When you’re coding, your speed and value to the company you work for these days is directly proportional to how quickly you can find a good answer to something that has you stuck. There was a time, not very long ago, when that meant sifting through library code that somebody else should have written better, and banging your head against the monitor again and again.

When google happened, that whole thing got a lot better, software engineers started collaborating better. The whole thing took another quantum leap when stack exchange came along and helped us organize that collaboration to the point where about 90 percent of the time when you get stuck on something, the solution comes from about 5 minutes of stack exchange rather than an hour of googling…or a day or two of ripping your hair out.

Stack exchange for woodworkers is NOT about discussing anything. It does NOT replace the camaraderie and wisdom of a site like this one.

What it CAN do is give you a place to go to get an immediate answer to a very specific question like “what size bolt do I need to pick up at HD today to replace the one that fell out of the handle of my xyz drill press and got sucked up by my dust collector this morning. Or “I’m trying to put together this stupid sander I bought at HF this morning and I can’t tell if part 123 goes on top of 124 or underneath 124.”

It is definitely NOT for discussing the pros and cons of a particular type of joint or why pussy willow doesn’t taste good. ;)

-- Last week I finally got my $*i# together. Unfortunately, it was in my shop, so I will probably never find it again.

View benchbuilder's profile

benchbuilder

265 posts in 1915 days


#8 posted 03-31-2015 02:26 PM

Its a great idea, whats the difference if your a woodworker or just a guy needing advice or help on a project. With woodworkers on the site anyone can find an answer for their project or problem. That is the reason for the new site isnt it??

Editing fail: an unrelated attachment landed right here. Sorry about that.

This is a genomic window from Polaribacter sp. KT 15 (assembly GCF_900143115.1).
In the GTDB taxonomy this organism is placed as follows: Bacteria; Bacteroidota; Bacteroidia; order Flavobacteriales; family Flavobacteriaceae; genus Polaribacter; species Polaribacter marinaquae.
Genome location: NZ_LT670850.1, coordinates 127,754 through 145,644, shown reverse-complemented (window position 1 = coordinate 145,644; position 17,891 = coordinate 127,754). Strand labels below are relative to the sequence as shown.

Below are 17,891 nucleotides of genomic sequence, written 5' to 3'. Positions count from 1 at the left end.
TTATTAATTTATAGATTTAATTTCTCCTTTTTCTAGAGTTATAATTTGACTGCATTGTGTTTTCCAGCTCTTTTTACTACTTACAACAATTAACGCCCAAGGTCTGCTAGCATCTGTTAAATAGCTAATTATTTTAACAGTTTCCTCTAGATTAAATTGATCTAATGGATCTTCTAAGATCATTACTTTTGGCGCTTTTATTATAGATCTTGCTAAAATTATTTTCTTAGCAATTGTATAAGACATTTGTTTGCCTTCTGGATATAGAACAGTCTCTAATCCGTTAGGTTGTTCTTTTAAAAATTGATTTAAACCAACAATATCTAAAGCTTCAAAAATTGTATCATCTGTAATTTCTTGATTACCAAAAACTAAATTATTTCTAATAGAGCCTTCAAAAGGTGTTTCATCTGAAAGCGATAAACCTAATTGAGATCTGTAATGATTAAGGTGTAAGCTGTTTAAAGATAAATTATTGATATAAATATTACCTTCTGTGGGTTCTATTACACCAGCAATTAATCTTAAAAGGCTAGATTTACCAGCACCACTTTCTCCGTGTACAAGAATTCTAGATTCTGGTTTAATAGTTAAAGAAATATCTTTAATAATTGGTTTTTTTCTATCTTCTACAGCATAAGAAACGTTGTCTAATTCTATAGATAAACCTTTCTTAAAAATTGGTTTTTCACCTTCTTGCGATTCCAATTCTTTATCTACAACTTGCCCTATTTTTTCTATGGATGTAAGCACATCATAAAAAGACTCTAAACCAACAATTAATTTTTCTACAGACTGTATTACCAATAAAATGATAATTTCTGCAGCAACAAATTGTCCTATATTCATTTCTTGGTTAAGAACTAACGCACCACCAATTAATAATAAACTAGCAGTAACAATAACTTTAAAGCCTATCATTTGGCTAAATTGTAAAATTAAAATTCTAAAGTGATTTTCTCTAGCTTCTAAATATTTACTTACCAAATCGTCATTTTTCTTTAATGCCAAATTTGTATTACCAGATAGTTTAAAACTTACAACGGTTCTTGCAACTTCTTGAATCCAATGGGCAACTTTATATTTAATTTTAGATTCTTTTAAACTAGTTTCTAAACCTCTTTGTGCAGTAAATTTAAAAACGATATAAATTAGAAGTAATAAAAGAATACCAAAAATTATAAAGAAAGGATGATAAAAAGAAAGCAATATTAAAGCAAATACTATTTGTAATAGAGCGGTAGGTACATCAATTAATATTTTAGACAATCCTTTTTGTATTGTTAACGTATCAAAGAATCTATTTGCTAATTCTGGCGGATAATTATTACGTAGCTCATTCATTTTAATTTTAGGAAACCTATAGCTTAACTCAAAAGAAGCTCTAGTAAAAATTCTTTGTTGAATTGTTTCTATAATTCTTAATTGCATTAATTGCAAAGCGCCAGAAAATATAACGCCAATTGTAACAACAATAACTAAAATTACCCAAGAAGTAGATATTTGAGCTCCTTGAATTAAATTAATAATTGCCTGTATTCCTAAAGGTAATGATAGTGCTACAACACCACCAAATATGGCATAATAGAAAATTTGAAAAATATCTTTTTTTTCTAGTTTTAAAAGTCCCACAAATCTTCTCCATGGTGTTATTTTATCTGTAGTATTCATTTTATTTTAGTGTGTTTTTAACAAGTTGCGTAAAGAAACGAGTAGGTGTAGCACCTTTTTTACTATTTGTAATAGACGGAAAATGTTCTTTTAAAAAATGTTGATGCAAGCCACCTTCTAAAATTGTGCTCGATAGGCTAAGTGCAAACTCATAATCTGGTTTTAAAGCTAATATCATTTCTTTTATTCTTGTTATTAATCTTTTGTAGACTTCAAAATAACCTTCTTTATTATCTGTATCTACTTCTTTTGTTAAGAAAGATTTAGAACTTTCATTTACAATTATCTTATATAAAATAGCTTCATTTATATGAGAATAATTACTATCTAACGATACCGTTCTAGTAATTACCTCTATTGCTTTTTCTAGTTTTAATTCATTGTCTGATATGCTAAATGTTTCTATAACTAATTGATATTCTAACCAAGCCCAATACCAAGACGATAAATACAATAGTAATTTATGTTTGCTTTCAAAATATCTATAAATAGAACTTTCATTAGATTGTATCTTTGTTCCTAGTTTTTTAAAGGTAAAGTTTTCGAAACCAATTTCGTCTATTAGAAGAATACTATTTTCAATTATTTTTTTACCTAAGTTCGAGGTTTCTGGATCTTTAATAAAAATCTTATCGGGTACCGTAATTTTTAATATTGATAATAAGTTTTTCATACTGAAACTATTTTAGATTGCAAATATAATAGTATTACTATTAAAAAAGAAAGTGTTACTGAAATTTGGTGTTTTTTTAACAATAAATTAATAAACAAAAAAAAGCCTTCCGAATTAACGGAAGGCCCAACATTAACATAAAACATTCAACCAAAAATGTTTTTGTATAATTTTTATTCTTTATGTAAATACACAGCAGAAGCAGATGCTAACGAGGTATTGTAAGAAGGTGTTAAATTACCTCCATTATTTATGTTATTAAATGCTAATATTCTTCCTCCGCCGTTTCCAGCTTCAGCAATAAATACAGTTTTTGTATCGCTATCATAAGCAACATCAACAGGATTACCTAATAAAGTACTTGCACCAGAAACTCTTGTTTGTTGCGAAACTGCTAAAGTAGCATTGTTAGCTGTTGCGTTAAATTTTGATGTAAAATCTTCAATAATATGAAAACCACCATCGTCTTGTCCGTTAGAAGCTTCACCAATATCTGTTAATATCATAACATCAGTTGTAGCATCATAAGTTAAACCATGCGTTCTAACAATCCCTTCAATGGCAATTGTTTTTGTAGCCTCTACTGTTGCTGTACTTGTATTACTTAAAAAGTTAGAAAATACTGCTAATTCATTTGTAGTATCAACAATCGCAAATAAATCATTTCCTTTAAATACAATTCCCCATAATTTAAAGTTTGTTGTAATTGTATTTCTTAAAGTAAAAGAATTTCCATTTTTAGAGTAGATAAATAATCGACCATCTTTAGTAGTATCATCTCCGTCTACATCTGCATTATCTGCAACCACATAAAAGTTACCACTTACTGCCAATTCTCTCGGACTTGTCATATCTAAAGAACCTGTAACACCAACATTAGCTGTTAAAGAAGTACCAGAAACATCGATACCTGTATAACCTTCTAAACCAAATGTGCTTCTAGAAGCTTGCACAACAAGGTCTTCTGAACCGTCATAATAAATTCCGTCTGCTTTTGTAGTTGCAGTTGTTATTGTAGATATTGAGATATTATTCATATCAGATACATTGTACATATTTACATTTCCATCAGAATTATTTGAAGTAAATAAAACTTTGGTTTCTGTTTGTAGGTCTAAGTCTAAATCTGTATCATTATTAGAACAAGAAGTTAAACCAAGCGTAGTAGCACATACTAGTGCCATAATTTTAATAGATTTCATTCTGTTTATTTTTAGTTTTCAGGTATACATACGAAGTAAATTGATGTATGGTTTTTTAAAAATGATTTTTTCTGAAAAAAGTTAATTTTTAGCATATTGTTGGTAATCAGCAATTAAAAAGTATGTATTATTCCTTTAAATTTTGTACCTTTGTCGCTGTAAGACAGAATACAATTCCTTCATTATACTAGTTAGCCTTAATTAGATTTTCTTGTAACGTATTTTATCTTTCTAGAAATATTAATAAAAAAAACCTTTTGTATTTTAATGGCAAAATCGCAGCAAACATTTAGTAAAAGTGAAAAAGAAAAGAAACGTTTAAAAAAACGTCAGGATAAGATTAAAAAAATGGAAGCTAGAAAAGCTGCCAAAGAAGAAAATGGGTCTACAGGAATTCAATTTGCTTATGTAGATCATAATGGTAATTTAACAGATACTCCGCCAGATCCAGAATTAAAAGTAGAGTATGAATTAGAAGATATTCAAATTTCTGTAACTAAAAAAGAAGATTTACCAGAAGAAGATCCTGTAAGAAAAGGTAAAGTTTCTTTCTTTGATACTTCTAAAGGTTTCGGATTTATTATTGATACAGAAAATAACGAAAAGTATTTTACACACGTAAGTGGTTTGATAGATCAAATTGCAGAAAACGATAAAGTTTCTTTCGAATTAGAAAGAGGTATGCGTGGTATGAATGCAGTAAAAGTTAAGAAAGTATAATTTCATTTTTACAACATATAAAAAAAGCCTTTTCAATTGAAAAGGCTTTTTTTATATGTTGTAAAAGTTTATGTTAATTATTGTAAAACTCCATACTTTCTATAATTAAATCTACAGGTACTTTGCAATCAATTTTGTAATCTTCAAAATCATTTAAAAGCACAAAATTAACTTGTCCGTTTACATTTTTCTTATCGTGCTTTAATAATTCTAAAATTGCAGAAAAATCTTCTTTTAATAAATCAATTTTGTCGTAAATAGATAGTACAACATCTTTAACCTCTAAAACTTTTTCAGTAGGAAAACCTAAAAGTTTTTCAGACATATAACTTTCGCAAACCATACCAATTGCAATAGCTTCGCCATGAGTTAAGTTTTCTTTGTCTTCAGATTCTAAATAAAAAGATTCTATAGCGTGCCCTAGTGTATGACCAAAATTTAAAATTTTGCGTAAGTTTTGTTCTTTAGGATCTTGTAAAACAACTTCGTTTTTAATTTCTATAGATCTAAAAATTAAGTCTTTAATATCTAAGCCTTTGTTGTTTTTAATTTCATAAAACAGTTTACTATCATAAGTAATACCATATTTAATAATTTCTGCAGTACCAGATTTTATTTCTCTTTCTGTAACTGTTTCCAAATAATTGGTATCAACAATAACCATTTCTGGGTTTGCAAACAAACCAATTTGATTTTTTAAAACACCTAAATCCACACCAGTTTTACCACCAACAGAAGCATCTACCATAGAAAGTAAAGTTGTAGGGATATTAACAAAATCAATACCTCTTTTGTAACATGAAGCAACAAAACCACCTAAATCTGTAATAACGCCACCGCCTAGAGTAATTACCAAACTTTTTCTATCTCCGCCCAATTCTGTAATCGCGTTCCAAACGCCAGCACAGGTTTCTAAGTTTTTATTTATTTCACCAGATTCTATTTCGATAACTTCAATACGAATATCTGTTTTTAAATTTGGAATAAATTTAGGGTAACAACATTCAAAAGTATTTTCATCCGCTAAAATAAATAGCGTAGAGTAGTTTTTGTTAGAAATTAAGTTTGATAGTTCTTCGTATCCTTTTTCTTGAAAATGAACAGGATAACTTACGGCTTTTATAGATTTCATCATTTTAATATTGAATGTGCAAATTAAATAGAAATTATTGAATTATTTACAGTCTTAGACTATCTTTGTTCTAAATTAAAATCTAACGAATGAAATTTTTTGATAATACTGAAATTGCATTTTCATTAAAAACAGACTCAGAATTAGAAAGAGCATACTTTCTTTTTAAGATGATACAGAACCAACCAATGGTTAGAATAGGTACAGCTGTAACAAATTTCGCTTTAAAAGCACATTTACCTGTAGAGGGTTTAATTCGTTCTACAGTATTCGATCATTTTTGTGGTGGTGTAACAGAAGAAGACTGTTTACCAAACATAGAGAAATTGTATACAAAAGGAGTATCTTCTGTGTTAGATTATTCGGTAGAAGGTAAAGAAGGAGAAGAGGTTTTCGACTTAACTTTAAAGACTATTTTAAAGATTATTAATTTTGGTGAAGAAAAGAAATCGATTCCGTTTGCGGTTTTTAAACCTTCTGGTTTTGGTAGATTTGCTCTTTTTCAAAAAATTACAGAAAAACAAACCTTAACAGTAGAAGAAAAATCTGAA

View Rob's profile

Rob

704 posts in 2536 days


#9 posted 03-31-2015 03:25 PM

Jeff, thanks for sharing that take on the site. The Woodworking Stack Exchange site really is more of a quick technical resource on woodworking rather than a place to share in camaraderie, ask for product recommendations, or discuss at length the virtues of one type of joinery over another when many different types of joints would be equally suitable.

MrRon, I think I realize your source of confusion now. I had mentioned before that the site is now “open to the public” but what I meant was that any woodworker (or really anyone interested in woodworking) is now free to join. For the past couple weeks, it was in “private” beta and you had to either receive an invitation or you had to be one of the first couple hundred people who had committed to using the site during the months leading up to the beta launch. But as benchbuilder said, it doesn’t matter if you’re a woodworker or just someone needing advice on a project. The new site is just a quick and easy way to find definitive answers to certain types of woodworking-related questions. I would like to think our hope is that anyone from the general public who gets started on basic projects would eventually catch the bug and delve deeper into woodworking.

-- Ask an expert or be the expert - http://woodworking.stackexchange.com

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MrRon

3926 posts in 2708 days


#10 posted 03-31-2015 05:26 PM